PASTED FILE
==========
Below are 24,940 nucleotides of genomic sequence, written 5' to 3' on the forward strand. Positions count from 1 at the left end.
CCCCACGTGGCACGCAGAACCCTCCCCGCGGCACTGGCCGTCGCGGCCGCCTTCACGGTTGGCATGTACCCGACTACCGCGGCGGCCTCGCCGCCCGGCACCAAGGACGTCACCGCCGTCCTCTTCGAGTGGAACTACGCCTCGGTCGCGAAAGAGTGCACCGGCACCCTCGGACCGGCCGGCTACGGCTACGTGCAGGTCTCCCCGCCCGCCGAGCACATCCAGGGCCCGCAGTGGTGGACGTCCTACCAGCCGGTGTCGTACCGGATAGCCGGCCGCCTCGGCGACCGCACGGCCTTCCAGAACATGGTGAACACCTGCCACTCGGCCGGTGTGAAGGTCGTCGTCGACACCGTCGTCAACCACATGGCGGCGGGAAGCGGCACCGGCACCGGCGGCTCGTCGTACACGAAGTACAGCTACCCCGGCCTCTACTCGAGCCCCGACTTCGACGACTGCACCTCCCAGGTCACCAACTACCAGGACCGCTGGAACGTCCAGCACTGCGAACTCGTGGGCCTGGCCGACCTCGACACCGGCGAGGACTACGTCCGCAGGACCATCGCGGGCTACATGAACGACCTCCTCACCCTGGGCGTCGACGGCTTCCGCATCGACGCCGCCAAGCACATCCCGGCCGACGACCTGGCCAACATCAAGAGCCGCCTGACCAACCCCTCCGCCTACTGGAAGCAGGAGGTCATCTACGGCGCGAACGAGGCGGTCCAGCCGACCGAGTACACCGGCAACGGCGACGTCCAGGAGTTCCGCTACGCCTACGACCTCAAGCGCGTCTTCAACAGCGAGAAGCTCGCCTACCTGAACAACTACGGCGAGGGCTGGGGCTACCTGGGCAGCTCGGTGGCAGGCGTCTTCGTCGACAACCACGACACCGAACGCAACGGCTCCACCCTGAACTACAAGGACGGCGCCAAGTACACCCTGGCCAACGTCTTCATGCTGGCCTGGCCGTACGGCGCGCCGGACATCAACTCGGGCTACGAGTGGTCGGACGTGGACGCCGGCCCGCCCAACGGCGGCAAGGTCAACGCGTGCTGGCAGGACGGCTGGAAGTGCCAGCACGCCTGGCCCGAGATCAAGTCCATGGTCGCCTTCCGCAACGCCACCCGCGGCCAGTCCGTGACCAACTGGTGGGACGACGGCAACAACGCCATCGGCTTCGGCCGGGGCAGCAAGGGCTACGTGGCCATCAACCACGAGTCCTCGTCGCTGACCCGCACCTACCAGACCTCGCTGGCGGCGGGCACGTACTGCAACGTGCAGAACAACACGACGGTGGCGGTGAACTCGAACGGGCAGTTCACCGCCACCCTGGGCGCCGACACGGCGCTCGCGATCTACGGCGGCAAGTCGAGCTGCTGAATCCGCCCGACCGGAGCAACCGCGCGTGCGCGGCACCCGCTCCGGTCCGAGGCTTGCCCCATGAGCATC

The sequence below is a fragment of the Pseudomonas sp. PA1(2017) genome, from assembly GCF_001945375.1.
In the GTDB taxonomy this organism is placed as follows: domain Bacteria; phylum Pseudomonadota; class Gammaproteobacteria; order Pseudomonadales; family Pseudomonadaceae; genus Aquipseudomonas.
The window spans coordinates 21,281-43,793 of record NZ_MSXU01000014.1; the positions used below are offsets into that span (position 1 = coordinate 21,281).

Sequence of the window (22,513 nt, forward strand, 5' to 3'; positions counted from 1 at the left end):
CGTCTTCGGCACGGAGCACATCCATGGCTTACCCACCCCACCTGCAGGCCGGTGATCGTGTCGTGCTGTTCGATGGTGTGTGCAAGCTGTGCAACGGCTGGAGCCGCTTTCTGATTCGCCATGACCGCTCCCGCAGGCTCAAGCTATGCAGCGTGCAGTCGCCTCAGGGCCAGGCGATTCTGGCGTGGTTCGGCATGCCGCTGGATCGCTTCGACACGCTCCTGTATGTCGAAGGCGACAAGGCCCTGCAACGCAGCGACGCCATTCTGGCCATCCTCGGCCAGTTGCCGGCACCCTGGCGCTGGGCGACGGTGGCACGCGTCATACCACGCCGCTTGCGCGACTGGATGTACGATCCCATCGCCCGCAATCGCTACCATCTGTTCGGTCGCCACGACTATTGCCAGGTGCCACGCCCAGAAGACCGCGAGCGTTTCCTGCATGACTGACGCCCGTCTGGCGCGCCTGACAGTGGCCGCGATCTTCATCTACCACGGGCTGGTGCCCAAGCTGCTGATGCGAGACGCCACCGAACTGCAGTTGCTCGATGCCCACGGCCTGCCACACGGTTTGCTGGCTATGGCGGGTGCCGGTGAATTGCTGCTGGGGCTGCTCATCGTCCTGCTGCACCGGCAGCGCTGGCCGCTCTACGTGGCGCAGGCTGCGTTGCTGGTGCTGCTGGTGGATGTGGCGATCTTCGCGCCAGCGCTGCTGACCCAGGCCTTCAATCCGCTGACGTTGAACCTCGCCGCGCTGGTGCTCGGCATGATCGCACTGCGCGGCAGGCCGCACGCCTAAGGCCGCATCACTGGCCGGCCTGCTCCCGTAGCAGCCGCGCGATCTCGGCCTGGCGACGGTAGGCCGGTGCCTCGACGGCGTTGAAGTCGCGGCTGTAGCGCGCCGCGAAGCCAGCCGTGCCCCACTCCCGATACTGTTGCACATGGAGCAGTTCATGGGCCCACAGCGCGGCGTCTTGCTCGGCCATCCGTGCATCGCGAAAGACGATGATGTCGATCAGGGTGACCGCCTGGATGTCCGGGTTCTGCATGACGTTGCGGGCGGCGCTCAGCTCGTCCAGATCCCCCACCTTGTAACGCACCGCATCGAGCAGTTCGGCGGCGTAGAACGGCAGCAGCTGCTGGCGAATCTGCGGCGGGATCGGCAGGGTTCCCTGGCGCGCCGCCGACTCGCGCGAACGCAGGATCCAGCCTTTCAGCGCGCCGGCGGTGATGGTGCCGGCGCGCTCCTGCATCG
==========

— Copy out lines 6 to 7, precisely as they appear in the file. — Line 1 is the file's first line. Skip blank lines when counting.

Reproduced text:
Sequence of the window (22,513 nt, forward strand, 5' to 3'; positions counted from 1 at the left end):
CGTCTTCGGCACGGAGCACATCCATGGCTTACCCACCCCACCTGCAGGCCGGTGATCGTGTCGTGCTGTTCGATGGTGTGTGCAAGCTGTGCAACGGCTGGAGCCGCTTTCTGATTCGCCATGACCGCTCCCGCAGGCTCAAGCTATGCAGCGTGCAGTCGCCTCAGGGCCAGGCGATTCTGGCGTGGTTCGGCATGCCGCTGGATCGCTTCGACACGCTCCTGTATGTCGAAGGCGACAAGGCCCTGCAACGCAGCGACGCCATTCTGGCCATCCTCGGCCAGTTGCCGGCACCCTGGCGCTGGGCGACGGTGGCACGCGTCATACCACGCCGCTTGCGCGACTGGATGTACGATCCCATCGCCCGCAATCGCTACCATCTGTTCGGTCGCCACGACTATTGCCAGGTGCCACGCCCAGAAGACCGCGAGCGTTTCCTGCATGACTGACGCCCGTCTGGCGCGCCTGACAGTGGCCGCGATCTTCATCTACCACGGGCTGGTGCCCAAGCTGCTGATGCGAGACGCCACCGAACTGCAGTTGCTCGATGCCCACGGCCTGCCACACGGTTTGCTGGCTATGGCGGGTGCCGGTGAATTGCTGCTGGGGCTGCTCATCGTCCTGCTGCACCGGCAGCGCTGGCCGCTCTACGTGGCGCAGGCTGCGTTGCTGGTGCTGCTGGTGGATGTGGCGATCTTCGCGCCAGCGCTGCTGACCCAGGCCTTCAATCCGCTGACGTTGAACCTCGCCGCGCTGGTGCTCGGCATGATCGCACTGCGCGGCAGGCCGCACGCCTAAGGCCGCATCACTGGCCGGCCTGCTCCCGTAGCAGCCGCGCGATCTCGGCCTGGCGACGGTAGGCCGGTGCCTCGACGGCGTTGAAGTCGCGGCTGTAGCGCGCCGCGAAGCCAGCCGTGCCCCACTCCCGATACTGTTGCACATGGAGCAGTTCATGGGCCCACAGCGCGGCGTCTTGCTCGGCCATCCGTGCATCGCGAAAGACGATGATGTCGATCAGGGTGACCGCCTGGATGTCCGGGTTCTGCATGACGTTGCGGGCGGCGCTCAGCTCGTCCAGATCCCCCACCTTGTAACGCACCGCATCGAGCAGTTCGGCGGCGTAGAACGGCAGCAGCTGCTGGCGAATCTGCGGCGGGATCGGCAGGGTTCCCTGGCGCGCCGCCGACTCGCGCGAACGCAGGATCCAGCCTTTCAGCGCGCCGGCGGTGATGGTGCCGGCGCGCTCCTGCATCG